>it doesn’t seem to have adversely impacted education

    Inability to look at data and make informed decisions about that data is the hallmark of poor education.

    Whether or not the higher ranking members of the school board actually merit their pay is another story. Everyone’s salaries should contract proportionally in times of economic downturn, I think.

    Or you know, maybe cut the sports budgets and funnel that money back into academics where it belongs.

    I left Florida for this very reason. It seems like nobody down there can get their act together and accomplish something for the good of the general population. It’ll be hard enough to recover from the damage caused by Rick Scott, without poorly funding education and creating an entire generation of more idiots. This is the type of thing a modern society is supposed to be progressing away from. Get with the program, Flagler.

  26. Brad W says:

    There is a lot of claims that anyone opposed is “throwing out misleading information”, but the truth is that the “misleading information” has typically come from the school side and namely Colleen Conklin. Colleen began this tax increase (and that is what it is) that it was all about security “bottom line. period.” (Colleen’s words). As soon as questions came up it’s been like pulling teeth to get real answers (i.e. why does 45 minutes cost $2 million?). In another example, you have Colleen and a teacher out giving a presentation that details “cuts” with figures in red ink at the top of the handout but no figures on the additions at the bottom of the handout. Is that truly providing tax payers with ALL of the information and not trying to mislead them? The answer is “no”.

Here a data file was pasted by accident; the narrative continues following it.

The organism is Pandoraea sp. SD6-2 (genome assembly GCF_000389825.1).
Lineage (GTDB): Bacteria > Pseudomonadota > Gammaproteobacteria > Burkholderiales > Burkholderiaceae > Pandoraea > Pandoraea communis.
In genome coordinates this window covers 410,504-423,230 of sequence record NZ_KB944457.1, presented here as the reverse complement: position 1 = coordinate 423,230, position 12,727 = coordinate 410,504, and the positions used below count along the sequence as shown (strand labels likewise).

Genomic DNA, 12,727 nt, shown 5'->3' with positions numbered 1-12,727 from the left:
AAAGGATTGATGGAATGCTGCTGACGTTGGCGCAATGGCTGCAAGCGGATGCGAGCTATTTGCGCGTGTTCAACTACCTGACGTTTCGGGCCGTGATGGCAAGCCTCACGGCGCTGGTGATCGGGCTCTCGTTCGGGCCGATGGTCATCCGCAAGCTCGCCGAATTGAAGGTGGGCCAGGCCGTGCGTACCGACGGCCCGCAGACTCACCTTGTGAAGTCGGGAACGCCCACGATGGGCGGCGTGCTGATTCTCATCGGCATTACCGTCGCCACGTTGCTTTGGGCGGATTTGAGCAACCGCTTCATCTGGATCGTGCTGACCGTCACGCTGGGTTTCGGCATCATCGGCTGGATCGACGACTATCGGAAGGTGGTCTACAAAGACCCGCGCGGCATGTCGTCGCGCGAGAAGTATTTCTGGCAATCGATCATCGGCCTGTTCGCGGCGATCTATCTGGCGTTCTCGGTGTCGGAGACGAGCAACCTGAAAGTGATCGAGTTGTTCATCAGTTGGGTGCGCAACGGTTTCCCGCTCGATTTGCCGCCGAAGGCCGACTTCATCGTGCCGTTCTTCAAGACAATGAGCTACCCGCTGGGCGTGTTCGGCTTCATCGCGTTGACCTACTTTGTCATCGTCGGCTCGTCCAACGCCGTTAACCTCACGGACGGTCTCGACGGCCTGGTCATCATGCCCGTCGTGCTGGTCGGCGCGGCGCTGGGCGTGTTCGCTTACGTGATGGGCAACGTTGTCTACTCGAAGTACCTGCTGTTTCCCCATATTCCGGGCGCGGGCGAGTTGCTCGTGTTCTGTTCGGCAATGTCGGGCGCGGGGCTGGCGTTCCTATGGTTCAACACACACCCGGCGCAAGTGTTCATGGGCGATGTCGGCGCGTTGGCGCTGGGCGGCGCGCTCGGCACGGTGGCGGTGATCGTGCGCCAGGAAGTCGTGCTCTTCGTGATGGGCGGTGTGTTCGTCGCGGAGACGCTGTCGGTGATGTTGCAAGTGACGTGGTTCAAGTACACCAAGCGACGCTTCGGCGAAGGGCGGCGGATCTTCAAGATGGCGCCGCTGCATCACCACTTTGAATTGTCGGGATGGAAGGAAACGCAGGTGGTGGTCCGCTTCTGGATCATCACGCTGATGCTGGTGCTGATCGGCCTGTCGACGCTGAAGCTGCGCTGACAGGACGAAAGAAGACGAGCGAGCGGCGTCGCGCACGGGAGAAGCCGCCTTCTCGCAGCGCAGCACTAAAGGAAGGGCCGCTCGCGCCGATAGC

Using slogans like “it’s just another $25” is misleading as well because that is based upon a unique set of criteria that is not the majority. But this is what the school board has insisted on driving as a message. No one from the schools wants to talk about how they are writing the check for a vote that could have taken place for free this past November. There is no excuse.

    We get that the school budget dropped. If you look at home value declines over the last several years it follows a similar path. We all made cuts and we understand that the schools have had to make cuts along with the county and the city and every homeowner around here. The truth is that we all give a lot to the schools already and there is blatant waste that is not being addressed. We can have the 45 minutes without spending $2 million as well and it can start this next school year. But it won’t.

    The real bottom line to this all is that our school board (namely Colleen Conklin) and the Superintendent Janet Valentine have made extremely poor decisions and neither have truly been honest with voters. They point the finger at others in regards to “spreading misleading information” and all the while there are 3 fingers pointing back at them. And Abby is correct in the phrasing of trying to pass one over on tax payers through fear and guilt by the School Leadership, and we deserve better. When a political group goes that route what they are selling is no good.

    Vote no. Hold our school leadership accountable and stop accepting shallow excuses for taking and simply trying to sell tax payers and inform us like we deserve. If it quacks like a duck. Enough is enough.

    • truth says: